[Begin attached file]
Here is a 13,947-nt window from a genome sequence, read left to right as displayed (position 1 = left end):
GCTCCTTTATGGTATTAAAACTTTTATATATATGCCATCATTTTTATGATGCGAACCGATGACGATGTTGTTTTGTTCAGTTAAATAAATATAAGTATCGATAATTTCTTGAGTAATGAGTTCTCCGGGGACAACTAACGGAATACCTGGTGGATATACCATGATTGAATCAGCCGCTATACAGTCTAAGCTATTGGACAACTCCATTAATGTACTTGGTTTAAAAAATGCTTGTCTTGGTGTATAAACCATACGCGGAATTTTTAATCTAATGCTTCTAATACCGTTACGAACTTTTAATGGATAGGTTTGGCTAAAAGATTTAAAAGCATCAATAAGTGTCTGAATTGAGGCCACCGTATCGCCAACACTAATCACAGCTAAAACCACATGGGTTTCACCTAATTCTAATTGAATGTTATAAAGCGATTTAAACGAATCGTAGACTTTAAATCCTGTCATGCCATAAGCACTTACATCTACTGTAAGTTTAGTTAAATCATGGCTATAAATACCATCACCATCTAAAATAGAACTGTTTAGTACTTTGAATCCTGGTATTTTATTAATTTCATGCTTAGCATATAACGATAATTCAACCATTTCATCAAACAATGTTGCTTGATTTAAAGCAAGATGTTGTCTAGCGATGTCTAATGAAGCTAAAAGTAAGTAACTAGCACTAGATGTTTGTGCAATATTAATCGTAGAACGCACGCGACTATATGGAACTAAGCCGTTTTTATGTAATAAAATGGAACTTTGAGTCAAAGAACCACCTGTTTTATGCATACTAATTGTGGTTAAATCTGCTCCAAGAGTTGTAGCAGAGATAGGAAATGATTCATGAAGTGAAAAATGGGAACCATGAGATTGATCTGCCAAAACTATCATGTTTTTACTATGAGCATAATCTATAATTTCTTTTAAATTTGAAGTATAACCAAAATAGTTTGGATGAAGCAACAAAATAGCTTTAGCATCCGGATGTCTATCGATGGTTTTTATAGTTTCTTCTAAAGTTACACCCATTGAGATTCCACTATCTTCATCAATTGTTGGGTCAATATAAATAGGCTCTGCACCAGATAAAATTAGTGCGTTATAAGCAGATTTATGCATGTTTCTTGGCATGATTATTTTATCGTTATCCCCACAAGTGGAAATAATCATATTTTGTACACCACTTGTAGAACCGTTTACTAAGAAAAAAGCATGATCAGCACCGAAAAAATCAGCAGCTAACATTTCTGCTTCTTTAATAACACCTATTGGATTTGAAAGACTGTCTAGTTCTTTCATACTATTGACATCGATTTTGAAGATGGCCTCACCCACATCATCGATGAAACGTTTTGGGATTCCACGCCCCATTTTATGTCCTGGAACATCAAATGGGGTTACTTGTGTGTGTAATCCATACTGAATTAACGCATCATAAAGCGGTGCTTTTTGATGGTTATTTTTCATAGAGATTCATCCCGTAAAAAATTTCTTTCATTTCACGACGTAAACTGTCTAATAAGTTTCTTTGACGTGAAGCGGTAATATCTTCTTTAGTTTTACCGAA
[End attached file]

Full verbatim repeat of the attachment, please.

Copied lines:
Here is a 13,947-nt window from a genome sequence, read left to right as displayed (position 1 = left end):
GCTCCTTTATGGTATTAAAACTTTTATATATATGCCATCATTTTTATGATGCGAACCGATGACGATGTTGTTTTGTTCAGTTAAATAAATATAAGTATCGATAATTTCTTGAGTAATGAGTTCTCCGGGGACAACTAACGGAATACCTGGTGGATATACCATGATTGAATCAGCCGCTATACAGTCTAAGCTATTGGACAACTCCATTAATGTACTTGGTTTAAAAAATGCTTGTCTTGGTGTATAAACCATACGCGGAATTTTTAATCTAATGCTTCTAATACCGTTACGAACTTTTAATGGATAGGTTTGGCTAAAAGATTTAAAAGCATCAATAAGTGTCTGAATTGAGGCCACCGTATCGCCAACACTAATCACAGCTAAAACCACATGGGTTTCACCTAATTCTAATTGAATGTTATAAAGCGATTTAAACGAATCGTAGACTTTAAATCCTGTCATGCCATAAGCACTTACATCTACTGTAAGTTTAGTTAAATCATGGCTATAAATACCATCACCATCTAAAATAGAACTGTTTAGTACTTTGAATCCTGGTATTTTATTAATTTCATGCTTAGCATATAACGATAATTCAACCATTTCATCAAACAATGTTGCTTGATTTAAAGCAAGATGTTGTCTAGCGATGTCTAATGAAGCTAAAAGTAAGTAACTAGCACTAGATGTTTGTGCAATATTAATCGTAGAACGCACGCGACTATATGGAACTAAGCCGTTTTTATGTAATAAAATGGAACTTTGAGTCAAAGAACCACCTGTTTTATGCATACTAATTGTGGTTAAATCTGCTCCAAGAGTTGTAGCAGAGATAGGAAATGATTCATGAAGTGAAAAATGGGAACCATGAGATTGATCTGCCAAAACTATCATGTTTTTACTATGAGCATAATCTATAATTTCTTTTAAATTTGAAGTATAACCAAAATAGTTTGGATGAAGCAACAAAATAGCTTTAGCATCCGGATGTCTATCGATGGTTTTTATAGTTTCTTCTAAAGTTACACCCATTGAGATTCCACTATCTTCATCAATTGTTGGGTCAATATAAATAGGCTCTGCACCAGATAAAATTAGTGCGTTATAAGCAGATTTATGCATGTTTCTTGGCATGATTATTTTATCGTTATCCCCACAAGTGGAAATAATCATATTTTGTACACCACTTGTAGAACCGTTTACTAAGAAAAAAGCATGATCAGCACCGAAAAAATCAGCAGCTAACATTTCTGCTTCTTTAATAACACCTATTGGATTTGAAAGACTGTCTAGTTCTTTCATACTATTGACATCGATTTTGAAGATGGCCTCACCCACATCATCGATGAAACGTTTTGGGATTCCACGCCCCATTTTATGTCCTGGAACATCAAATGGGGTTACTTGTGTGTGTAATCCATACTGAATTAACGCATCATAAAGCGGTGCTTTTTGATGGTTATTTTTCATAGAGATTCATCCCGTAAAAAATTTCTTTCATTTCACGACGTAAACTGTCTAATAAGTTTCTTTGACGTGAAGCGGTAATATCTTCTTTAGTTTTACCGAA